Barry Donegan served as Director-at-Large of the Davidson County Republican Party from 2009-2011 and was the Middle Tennessee Regional Coordinator for Ron Paul's 2012 Presidential Campaign.

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Thursday, February 05, 2015

Edu $pending productivity: a novel concept.

From TN Education Independent -We often talk about money in the public education conversation. Rarely does anyone say we have too much. The conversation is often focused on we never have enough. There was some good discussion at the MNPS board meeting on ensuring that we're seeing the outcomes we want to see for students for the dollars we spend.

In the future, I see two larger things that will restrict the growth in education spending like we've seen in past years.

1. The demographic picture is changing in America. The population has a growing share of older people that may have no connection to schools systems or the desire to fund them. They'll want different services to be funded instead of public education. These are the individuals who tend to consistently vote, and I don't see them being for the taxes to pay for more education spending.
1a. In Tennessee we get a lot of our school funding from sales tax revenue. Older people don't spend as much on consumption (fixed income living and all).
2. City debt loads are already moderate to high in many municipalities. Paying back debt from a limited pot of money generated through local taxes makes it hard to free up money for more education spending in the present.
Little attention is paid to the question: Are we spending our edu-dollars as effectively as possible?

That's a general question, and the answer will be somewhat subjective based on who you are. The "return" part is likely to differ based on what you primarily value as the goal of a public education system.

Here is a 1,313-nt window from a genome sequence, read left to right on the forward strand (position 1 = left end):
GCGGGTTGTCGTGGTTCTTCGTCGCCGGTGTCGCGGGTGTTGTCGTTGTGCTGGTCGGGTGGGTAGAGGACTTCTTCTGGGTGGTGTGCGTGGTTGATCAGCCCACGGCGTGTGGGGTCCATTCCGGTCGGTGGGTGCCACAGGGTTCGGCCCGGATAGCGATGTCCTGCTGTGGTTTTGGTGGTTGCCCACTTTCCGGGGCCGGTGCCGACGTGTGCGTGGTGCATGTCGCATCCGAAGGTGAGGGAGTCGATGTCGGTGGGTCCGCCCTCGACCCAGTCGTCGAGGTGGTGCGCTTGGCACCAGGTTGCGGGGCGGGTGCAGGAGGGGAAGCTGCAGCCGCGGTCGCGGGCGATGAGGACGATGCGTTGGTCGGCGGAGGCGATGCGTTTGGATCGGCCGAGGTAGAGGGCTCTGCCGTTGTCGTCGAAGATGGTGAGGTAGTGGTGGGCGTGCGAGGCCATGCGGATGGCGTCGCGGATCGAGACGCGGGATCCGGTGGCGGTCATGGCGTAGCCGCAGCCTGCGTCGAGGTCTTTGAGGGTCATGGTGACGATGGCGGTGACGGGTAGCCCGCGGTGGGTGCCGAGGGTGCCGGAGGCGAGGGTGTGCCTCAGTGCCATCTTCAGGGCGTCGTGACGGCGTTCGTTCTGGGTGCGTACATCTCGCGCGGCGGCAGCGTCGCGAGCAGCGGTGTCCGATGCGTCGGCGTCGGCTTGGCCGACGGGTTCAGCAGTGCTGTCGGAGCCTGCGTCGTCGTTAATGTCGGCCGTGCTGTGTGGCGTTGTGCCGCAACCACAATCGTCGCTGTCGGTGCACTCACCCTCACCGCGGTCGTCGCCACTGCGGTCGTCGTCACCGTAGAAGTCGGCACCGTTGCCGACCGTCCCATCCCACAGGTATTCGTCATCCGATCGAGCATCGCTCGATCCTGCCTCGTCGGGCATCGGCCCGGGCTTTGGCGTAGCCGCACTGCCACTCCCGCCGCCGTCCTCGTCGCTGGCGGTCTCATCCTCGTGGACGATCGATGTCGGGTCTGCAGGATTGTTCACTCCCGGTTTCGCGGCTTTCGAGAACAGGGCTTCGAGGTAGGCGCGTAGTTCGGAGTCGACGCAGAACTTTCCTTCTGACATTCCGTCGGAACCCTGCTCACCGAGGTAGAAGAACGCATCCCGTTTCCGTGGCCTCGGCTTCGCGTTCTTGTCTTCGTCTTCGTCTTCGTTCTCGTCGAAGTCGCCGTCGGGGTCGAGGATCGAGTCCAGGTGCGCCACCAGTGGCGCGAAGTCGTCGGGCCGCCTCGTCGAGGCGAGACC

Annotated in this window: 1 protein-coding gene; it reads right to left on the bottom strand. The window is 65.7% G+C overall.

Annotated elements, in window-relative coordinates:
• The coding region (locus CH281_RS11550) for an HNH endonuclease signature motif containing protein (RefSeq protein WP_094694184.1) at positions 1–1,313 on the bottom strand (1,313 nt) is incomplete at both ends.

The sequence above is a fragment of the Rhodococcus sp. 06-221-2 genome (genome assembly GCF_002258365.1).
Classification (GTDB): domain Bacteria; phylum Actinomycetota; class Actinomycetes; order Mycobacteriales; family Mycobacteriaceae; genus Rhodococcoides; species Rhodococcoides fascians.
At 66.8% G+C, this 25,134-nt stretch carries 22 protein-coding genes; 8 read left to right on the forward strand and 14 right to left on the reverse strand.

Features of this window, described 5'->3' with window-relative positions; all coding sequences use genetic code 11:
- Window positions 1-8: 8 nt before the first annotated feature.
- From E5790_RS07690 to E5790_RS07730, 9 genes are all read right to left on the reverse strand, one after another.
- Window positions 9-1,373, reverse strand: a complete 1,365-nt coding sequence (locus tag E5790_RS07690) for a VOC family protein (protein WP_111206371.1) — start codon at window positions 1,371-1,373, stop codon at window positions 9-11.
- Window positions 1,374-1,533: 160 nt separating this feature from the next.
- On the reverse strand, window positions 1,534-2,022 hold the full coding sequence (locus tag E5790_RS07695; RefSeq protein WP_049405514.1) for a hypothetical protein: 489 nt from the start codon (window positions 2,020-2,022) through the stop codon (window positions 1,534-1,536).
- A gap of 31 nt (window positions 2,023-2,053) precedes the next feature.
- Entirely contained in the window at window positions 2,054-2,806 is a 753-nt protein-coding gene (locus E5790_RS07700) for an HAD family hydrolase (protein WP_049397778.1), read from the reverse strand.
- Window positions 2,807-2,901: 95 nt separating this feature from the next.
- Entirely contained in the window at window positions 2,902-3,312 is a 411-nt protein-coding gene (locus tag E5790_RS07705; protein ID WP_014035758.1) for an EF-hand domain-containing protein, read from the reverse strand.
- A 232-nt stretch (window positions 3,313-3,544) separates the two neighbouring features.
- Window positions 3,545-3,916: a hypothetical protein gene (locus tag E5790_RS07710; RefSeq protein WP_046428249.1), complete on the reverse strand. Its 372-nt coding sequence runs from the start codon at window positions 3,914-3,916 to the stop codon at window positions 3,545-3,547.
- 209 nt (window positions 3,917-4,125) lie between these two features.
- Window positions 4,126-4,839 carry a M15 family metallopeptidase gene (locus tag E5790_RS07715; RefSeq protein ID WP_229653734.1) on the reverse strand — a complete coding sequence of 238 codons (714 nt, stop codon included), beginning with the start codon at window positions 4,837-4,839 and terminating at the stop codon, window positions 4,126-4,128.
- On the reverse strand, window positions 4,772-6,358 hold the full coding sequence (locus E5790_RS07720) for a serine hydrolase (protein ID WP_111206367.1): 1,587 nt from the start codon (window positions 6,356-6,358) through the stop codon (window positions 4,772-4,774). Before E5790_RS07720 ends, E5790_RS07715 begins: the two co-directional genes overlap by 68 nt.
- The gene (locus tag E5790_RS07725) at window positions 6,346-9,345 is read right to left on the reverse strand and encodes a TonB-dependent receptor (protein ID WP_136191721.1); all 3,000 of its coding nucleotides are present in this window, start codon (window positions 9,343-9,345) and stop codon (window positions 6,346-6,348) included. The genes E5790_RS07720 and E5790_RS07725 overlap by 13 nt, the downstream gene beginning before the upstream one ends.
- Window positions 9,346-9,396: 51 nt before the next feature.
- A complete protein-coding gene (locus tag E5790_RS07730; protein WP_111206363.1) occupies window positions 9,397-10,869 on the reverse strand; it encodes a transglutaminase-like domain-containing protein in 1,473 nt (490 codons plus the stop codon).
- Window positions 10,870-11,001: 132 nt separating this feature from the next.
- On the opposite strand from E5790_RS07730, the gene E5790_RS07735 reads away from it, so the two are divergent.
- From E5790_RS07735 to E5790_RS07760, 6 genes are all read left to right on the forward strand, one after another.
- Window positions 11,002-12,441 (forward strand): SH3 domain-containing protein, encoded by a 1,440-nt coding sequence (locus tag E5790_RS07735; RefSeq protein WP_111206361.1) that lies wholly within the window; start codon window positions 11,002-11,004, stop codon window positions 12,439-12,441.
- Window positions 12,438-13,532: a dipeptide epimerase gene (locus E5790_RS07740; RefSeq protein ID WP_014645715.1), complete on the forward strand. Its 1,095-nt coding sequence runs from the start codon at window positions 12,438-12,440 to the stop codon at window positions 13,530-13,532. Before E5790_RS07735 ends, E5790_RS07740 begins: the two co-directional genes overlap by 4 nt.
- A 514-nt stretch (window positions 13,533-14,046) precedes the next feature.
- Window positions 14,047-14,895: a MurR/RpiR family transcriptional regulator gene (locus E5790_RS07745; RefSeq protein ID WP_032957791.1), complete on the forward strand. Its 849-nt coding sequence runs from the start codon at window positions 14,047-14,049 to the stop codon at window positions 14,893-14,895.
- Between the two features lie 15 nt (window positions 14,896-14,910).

If you care most about kids being nice and law abiding citizens, a high youth crime rate might tell you you're edu-money isn't being spent well. If you care about students demonstrating academic ability in core subjects, and your district's achievement scores are low, then you're edu-money could arguably be spent a lot better. There are many other primary values that differ among people.

There is common ground out there as well, but people have conflicting views on what public education should do for students, for the adults employed by that system, and for a city.

For whatever it is that school systems should be doing, the conversation largely centers on "we just need more."

Well...maybe...but more for what? If a district spends money ineffectively for whatever it is you believe that a school district exists to do for students - produce good citizens or graduate kids that know stuff - why give it more?

Why doesn't the conversation largely center on "how do we spend every dollar as best we can?"

Well, there's some data out there to look at to have more of this conversation. I wish we had a more formalized data set in Tennessee, and started looking at this data every year. Given all the challenges mentioned above with the future looking like it'll be constrained for more public education funding, we may be compelled to spend scarce education dollars in a more effective way.

The Center for American Progress has a report, found here: Return on Educational Investment: 2014.

And a corresponding interactive data set and map here: CAP interactive tool.

The report is from 2014 but the data on the interactive tool is a bit old (from 2011). Still, the analysis is worth considering, and it'd be even better to look at updated data on this. I wouldn't imagine some of the trends have changed that much.

Here's how they color code performance:

Some things stick out in using the tool:
  • The highest cost and lowest achieving districts are different by urbanicity (mix of urban, rural remote, rural fringe geographies.
  • You can be a low income district and still achieve green (Cocke County - 78% low income). Davidson Co fared most poorly among other large urban districts in Tennessee. Davidson Co was bright red (highest cost, lowest achievement), while Memphis was orange (medium cost, lowest achievement).
  • Poorer districts appear to score lower on ROI measures.
  • Size may be correlated with higher ROI (Memphis and Davidson Co are exceptions to this).